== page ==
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3-Minute Plank Challenge

Most planks are static, meaning, you just hang out in a basic plank. Not this plank. Instead, there is a dynamic component to it in that you will be timing the transitions and throwing your balance off within the basic plank format.
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Planking has become one of the most popular "core" exercise known in the fitness industry. And as many of you might have noticed, it requires a lot of upper body strength, especially in the shoulders, abdomen, back and arms. Let's be clear. The plank should actually utilize every muscle in the body, including the legs. Because this exercise requires one to suspend their body in mid air, and be supported by their toes and forearms (or hands), the trick to a good plank is to hold every muscle in an isometric contraction, including your lower extremity. The other trick to a good plank is to ensure your pelvis is in a neutral position (not tilted forward) so that you can also contract your "core" muscles including your obliques, transverse abdominis along with the diaphragm which we also need to use to breathe during this exercise. And get this; you need to figure out how to keep your diaphragm engaged for the exercise while using it to breathe. A lot of multi-tasking at its best.

Most planks are static, meaning, you just hang out in a basic plank. Not this plank. Instead, there is a dynamic component to it in that you will be timing the transitions and throwing your balance off within the basic plank format. There is a little bit of proprioception involved, or spatial awareness, so that you can train the brain while training the muscles. You must focus on breathing throughout the transitions and keeping the spine neutral the whole time. Keeping the spine neutral means not arching your lower back and not protracting your shoulders inward towards the ground.

According to physical therapist Dr. Mike Shapow, PhD, RPT of Joint Effort Wellness in Beverly Hills, "Attaining good core strength is preventative as well as curative for people with back and neck problems. Planks also help in creating muscle memory for good posture."

So while planks might be challenging to do, they certainly benefit you in more ways than not.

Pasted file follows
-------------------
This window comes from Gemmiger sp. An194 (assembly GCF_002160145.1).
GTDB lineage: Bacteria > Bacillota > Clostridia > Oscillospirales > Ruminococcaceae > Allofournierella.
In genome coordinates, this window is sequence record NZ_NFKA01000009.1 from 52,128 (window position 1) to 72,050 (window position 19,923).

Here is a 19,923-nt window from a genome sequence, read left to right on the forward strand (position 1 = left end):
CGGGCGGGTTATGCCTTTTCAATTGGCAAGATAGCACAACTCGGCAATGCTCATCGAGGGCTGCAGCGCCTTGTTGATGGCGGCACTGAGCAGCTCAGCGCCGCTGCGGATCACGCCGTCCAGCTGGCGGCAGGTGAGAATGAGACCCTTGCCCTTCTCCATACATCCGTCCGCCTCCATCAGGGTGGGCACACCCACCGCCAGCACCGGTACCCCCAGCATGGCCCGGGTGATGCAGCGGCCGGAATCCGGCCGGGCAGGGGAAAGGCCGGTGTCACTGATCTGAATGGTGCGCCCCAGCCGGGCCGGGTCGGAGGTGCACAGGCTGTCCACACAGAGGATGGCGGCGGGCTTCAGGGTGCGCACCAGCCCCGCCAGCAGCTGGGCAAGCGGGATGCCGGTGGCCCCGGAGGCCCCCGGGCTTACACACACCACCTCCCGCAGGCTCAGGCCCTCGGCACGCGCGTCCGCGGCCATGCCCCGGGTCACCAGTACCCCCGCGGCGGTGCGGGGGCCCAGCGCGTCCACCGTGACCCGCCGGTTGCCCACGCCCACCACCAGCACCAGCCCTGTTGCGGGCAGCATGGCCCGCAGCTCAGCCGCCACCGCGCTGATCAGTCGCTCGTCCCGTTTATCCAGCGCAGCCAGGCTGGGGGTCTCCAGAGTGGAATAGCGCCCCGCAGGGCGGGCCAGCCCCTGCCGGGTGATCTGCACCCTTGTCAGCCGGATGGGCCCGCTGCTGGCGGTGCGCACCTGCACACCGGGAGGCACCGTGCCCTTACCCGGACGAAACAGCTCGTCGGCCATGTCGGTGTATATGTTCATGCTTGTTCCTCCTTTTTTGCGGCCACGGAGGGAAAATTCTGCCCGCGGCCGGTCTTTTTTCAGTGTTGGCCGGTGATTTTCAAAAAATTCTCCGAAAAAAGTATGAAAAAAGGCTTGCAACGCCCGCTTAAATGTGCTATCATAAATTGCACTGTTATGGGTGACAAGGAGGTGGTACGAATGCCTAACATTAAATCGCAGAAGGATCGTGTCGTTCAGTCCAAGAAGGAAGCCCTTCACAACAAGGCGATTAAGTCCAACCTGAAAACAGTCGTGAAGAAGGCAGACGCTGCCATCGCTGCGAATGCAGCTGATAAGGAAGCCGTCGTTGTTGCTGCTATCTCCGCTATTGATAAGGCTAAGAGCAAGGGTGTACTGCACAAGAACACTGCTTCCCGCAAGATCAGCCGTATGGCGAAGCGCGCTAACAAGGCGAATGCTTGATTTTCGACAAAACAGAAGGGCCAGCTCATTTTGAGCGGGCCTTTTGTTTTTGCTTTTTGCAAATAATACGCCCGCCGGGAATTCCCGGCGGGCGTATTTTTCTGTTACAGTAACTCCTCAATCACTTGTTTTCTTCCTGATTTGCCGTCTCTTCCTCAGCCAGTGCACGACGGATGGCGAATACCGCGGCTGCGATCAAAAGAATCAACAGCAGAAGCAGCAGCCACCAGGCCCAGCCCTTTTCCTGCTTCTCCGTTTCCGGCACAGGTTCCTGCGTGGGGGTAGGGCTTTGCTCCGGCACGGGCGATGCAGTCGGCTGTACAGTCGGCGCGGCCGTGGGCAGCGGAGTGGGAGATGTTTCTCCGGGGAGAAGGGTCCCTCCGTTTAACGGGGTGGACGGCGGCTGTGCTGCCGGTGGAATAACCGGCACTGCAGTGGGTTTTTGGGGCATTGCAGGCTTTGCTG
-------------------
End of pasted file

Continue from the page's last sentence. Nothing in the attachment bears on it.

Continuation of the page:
So are you ready to do this 3-minute plank challenge? Do it, time yourself and be open to getting better at it over time. Be patient with yourself. If you hold it for less than 3 minutes on your first attempt, just do it again another day. Practice is king! Once you've done it, consider introducing it to your loved ones, your peers, and everyone you know. Perhaps YOU start a trend on social media and challenge people to do this by sharing this link. Friendly challenges are always fun and give people a purpose to get more fit. Just a consideration.

This is the breakdown:

First Minute: Basic Plank
1:00-1:30: 15 seconds lift your right arm up, then your left arm for 15 seconds
1:30-2:00: 15 seconds lift your right foot off the ground, then your left foot for 15 seconds
2:00-2:30: 15 seconds lift your right foot and left arm off the ground, then your left foot and right arm off the ground for 15 seconds
2:30-3:00: Basic Plank
3:00: DONE

See the Video Demonstration HERE.

Directions for Execution:

Basic Plank:
Position your shoulders over your elbows and balance on your toes. Tuck your pelvis under aiming your tailbone in between your legs. Contract your abdomen, but breathe. Keep your gaze down on the floor to neutralize the neck. Be sure to draw your shoulders down towards your back pockets so that your shoulders are away from your ears. Remember to contract every muscle in the body from head to toe. The more muscle recruitment, the stronger you will feel in this posture.

Arm Variations:
Without compromising form, widen your stance as much as you need to in order to keep the crests of your pelvis pointing down to the floor. Bring your right arm behind your back. You will feel the need to shift your hip so watch that you stabilize the hips and spine. Switch sides.

Leg Variation:
Bring your legs together. Lift your right foot only inches off the ground. Tuck your pelvis. Relax your shoulders. Brace your abdomen and make sure you breathe. Switch sides.

Opposite Arm to Leg Variation:
The goal is to keep the basic plank formation with all muscles engaged. Once you "braced" your core muscles then lift your right hand inches off the ground along with your left foot. Stabilize this contralateral move. Your body will want to rotate so aim to have your hips squared to the ground as much as you can while keeping your chest facing the ground as well. After 15 seconds, switch sides.

The 3-minute plank variation instructional video can be seen HERE.

Photo and Video credits: Mr Smith